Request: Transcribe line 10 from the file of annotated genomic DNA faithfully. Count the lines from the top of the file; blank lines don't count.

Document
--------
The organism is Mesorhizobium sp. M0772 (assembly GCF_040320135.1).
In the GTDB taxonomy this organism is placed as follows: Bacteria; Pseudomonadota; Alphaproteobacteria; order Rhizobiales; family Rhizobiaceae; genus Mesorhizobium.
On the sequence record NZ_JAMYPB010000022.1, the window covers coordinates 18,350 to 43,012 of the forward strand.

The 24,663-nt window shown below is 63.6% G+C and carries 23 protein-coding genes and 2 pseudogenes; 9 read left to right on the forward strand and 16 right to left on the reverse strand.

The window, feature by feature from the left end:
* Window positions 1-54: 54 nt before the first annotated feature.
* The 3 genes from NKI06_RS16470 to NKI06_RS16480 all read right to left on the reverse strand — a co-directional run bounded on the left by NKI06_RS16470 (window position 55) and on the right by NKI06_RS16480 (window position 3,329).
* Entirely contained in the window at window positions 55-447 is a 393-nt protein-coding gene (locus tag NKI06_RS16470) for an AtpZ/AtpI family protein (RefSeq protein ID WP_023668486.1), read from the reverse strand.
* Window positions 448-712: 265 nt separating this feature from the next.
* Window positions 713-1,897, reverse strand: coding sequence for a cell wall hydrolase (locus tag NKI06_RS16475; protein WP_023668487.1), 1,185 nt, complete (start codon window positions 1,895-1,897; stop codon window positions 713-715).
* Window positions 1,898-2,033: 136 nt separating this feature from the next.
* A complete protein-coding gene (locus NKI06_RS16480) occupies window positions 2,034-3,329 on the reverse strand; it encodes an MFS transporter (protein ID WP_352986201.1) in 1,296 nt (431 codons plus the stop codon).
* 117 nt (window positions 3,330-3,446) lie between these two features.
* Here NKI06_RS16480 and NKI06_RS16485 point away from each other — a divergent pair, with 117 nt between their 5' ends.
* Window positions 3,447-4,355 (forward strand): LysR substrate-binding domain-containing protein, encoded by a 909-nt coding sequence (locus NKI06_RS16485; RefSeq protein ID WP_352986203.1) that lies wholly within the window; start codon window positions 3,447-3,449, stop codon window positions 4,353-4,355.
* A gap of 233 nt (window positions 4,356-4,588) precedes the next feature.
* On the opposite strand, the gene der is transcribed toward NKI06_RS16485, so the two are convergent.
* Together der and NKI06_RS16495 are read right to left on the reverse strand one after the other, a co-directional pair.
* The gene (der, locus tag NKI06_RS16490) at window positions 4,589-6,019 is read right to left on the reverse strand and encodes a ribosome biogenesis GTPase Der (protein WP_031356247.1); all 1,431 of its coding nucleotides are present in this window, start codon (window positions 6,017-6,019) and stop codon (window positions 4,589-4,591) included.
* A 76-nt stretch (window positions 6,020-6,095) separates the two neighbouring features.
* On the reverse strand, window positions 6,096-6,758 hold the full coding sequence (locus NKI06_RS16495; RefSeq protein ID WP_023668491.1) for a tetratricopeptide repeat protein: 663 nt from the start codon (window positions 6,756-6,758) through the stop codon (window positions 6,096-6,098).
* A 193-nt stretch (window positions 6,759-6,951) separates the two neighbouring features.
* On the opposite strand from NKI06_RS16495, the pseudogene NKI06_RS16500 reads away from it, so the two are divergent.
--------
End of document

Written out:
* Window positions 713-1,897, reverse strand: coding sequence for a cell wall hydrolase (locus tag NKI06_RS16475; protein WP_023668487.1), 1,185 nt, complete (start codon window positions 1,895-1,897; stop codon window positions 713-715).